Arkansas Politics Blog

Chris Hickey / KUAR News

A bill requiring public universities to allow faculty, staff and students 25 years or older to carry concealed firearms on campuses may be coming up for a vote Monday afternoon in the Arkansas Senate. HB1249 is on the calendar after being amended in recent weeks to include provisions requiring additional training and extending concealed carry privileges to some students.

arkansashouse.org

A late attempt to significantly alter a resolution limiting attorneys fees and injury lawsuit awards failed to get approval from the Arkansas House of Representatives Friday. 

Chris Hickey / KUAR News

An Arkansas House Committee has advanced a revised version of a proposed constitutional amendment to limit awards in injury lawsuits and to change state court rulemaking authority. On Thursday, the Arkansas House Committee on State Agencies and Governmental Affairs voted 14 to 3 to send the proposal to the full chamber.

State Rep. Robin Lundstrum (R-Elm Springs) presenting her bill in the House Public Health, Welfare, and Labor Committee.
arkansashouse.org

A drug testing program for Arkansans seeking help from the Temporary Assistance for Needy Families program, or TANF, is one step closer to becoming law. A House committee on Tuesday passed the bill to extend a two year trial run indefinitely.

The latest in a series of bills to exempt security details from the Freedom of Information Act has been filed in the Arkansas Legislature. Keeping information about the Governor’s Mansion secret from the public is the objective of Republican State Representative DeAnne Vaught of Horatio in southwest Arkansas.

Arkansas Department of Education Building in Little Rock near the state Capitol building.
Jacob Kauffman / KUAR

A bill to open-up membership in the public charter school authorizing panel to anyone in the public – without requirement – sailed through the Arkansas Senate on Monday. Currently the panel that makes recommendations on whether charter schools should open, close, or expand is made up of Department of Education employees.

Senate Majority Leader Jim Hendren said establishing criteria for holding the posts is a burden on the state.

File photo. State. Senator Jason Rapert (R-Bigelow) with former State Representative Anne Clemmer testifying to a committee in 2013.
Nathan Vandiver / KUAR

A push to call for a convention of the states to propose amendments to the U.S. Constitution to redefine marriage and abortion rights narrowly failed in the Arkansas Senate. Article V of the U.S. Constitution allows for states to join together to propose amendments. It’s never been used before, but speaking on the floor on Monday state Senator Jason Rapert said it’s the only tool he has left.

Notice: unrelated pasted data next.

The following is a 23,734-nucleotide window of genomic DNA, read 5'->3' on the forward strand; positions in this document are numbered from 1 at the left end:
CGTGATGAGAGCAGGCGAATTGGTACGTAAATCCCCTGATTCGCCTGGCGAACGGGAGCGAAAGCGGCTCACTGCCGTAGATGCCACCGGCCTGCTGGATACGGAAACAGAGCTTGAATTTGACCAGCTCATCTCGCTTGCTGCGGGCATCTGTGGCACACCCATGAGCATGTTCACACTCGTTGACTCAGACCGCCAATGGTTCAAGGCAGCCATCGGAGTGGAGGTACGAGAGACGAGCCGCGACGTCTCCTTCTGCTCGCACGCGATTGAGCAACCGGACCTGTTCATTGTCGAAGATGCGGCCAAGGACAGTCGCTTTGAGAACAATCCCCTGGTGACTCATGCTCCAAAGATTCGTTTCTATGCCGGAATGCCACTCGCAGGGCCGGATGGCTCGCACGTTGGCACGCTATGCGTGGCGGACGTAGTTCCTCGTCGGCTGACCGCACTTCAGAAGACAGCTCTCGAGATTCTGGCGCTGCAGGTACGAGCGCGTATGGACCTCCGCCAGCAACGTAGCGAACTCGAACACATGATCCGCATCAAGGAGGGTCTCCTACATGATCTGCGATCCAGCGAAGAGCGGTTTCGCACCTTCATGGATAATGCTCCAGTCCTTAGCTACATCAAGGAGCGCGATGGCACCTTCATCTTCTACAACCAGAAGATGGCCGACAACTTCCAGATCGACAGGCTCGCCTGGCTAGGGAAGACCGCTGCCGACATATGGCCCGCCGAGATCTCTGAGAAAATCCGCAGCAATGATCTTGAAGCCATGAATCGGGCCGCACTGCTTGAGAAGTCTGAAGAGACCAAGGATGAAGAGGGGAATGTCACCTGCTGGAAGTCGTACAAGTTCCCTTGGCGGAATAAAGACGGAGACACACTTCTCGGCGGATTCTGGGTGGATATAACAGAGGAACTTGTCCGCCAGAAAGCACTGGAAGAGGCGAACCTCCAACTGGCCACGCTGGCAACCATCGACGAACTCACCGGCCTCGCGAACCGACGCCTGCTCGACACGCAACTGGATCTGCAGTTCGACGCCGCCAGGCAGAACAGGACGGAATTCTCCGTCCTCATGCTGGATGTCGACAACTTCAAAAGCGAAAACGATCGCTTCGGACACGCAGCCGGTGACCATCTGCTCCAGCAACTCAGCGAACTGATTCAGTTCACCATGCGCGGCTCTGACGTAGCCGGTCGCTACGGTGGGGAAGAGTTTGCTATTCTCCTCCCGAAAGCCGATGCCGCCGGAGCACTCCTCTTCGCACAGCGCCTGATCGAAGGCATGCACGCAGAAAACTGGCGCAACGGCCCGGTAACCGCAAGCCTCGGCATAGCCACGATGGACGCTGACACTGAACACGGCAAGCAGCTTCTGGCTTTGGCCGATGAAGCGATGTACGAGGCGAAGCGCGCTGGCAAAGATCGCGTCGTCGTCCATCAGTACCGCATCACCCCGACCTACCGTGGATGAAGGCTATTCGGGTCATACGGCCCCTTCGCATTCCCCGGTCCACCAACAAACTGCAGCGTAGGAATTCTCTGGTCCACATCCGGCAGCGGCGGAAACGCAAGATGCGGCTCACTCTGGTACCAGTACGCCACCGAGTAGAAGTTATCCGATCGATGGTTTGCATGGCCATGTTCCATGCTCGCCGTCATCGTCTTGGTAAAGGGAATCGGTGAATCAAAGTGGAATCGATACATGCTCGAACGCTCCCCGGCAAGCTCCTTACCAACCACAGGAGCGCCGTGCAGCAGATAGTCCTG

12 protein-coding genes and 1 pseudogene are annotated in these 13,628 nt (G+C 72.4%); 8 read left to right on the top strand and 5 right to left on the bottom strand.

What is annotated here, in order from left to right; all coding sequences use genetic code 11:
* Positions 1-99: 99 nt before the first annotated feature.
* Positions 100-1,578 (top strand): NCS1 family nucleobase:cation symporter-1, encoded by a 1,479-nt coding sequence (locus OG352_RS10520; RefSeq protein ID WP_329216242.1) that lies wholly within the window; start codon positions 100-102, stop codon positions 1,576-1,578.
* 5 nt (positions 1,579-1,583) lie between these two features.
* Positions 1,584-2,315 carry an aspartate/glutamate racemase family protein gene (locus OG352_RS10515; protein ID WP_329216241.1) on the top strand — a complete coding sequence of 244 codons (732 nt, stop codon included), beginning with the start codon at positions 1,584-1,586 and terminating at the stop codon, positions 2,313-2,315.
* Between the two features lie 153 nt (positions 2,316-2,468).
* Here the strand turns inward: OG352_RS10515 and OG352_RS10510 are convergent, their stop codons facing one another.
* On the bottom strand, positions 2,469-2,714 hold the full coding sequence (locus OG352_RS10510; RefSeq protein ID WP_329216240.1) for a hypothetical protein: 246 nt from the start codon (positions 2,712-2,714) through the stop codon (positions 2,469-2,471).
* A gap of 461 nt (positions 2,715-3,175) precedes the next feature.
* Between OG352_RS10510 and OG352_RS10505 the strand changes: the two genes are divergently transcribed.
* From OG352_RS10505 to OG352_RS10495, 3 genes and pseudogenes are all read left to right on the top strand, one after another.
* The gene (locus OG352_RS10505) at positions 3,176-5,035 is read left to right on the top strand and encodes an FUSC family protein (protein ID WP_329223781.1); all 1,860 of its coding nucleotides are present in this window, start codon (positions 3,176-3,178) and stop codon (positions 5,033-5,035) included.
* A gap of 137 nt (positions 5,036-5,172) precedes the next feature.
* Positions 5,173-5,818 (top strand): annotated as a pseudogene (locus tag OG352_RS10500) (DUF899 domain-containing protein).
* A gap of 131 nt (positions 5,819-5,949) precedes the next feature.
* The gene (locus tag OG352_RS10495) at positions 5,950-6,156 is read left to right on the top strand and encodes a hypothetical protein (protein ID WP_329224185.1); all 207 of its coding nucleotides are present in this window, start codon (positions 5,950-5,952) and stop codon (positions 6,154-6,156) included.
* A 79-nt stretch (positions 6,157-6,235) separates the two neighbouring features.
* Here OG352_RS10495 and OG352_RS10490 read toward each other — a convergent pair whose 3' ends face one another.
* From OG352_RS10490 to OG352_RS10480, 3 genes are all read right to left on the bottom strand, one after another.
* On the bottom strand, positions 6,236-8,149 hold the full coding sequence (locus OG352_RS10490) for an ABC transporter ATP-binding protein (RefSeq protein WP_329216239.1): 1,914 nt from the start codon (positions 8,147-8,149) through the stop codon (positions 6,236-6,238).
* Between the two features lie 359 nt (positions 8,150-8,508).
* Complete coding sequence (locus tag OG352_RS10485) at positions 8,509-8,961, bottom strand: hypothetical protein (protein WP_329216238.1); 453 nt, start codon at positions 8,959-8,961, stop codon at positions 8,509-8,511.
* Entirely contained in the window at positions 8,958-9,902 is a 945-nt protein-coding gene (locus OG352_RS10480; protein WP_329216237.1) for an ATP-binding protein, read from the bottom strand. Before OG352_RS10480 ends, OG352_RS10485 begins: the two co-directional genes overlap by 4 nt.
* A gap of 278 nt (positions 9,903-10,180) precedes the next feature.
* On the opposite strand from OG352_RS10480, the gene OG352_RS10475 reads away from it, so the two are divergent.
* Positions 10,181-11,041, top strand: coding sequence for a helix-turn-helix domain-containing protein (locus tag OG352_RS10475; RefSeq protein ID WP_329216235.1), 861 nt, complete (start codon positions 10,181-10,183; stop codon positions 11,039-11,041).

Rapert proposed two separate resolutions. The first would redefine marriage as between one man and one woman. The second would say life begins at conception and effectively ban abortion.

The Arkansas Senate on Thursday voted 21-10 to approve a resolution, SJR8, which places limitations on attorneys’ fees and a $250,000 cap on awards in injury lawsuits. The proposed constitutional amendment also transfers courtroom rulemaking authority from the state Supreme Court to the Legislature.

The measure could end up as one of three the Legislature sends to voters for consideration on the 2018 general election ballot. If passed, it would take effect in 2019.

Rep. Charlie Collins
Jacob Kuaffman / KUAR News

A bill requiring public colleges and universities to allow their faculty and staff to carry concealed handguns on campus easily advanced out of the Arkansas Senate Judiciary Committee Wednesday.

Sponsored by Fayetteville Republican Rep. Charlie Collins, the bill, HB1249, now heads to the full Senate. It was approved by the House of Representatives earlier this month.

File photo. Gov. Asa Hutchinson (R) speaking to the Political Animals Club at the Governor's Mansion in Little Rock.
Jacob Kauffman / KUAR

This week the Arkansas Legislature pushed forward a bill to collect sales taxes on out of state, online purchases. Some retailers, like Amazon, say they support the move and will preemptively start collecting taxes in March.

Governor Asa Hutchinson is roundly praising Amazon’s announcement that the Seattle-based company wants sales tax be collected for online retailers and will voluntarily help collect them. In a statement, the Republican said the company’s decision is “laudable and good news for the state.”

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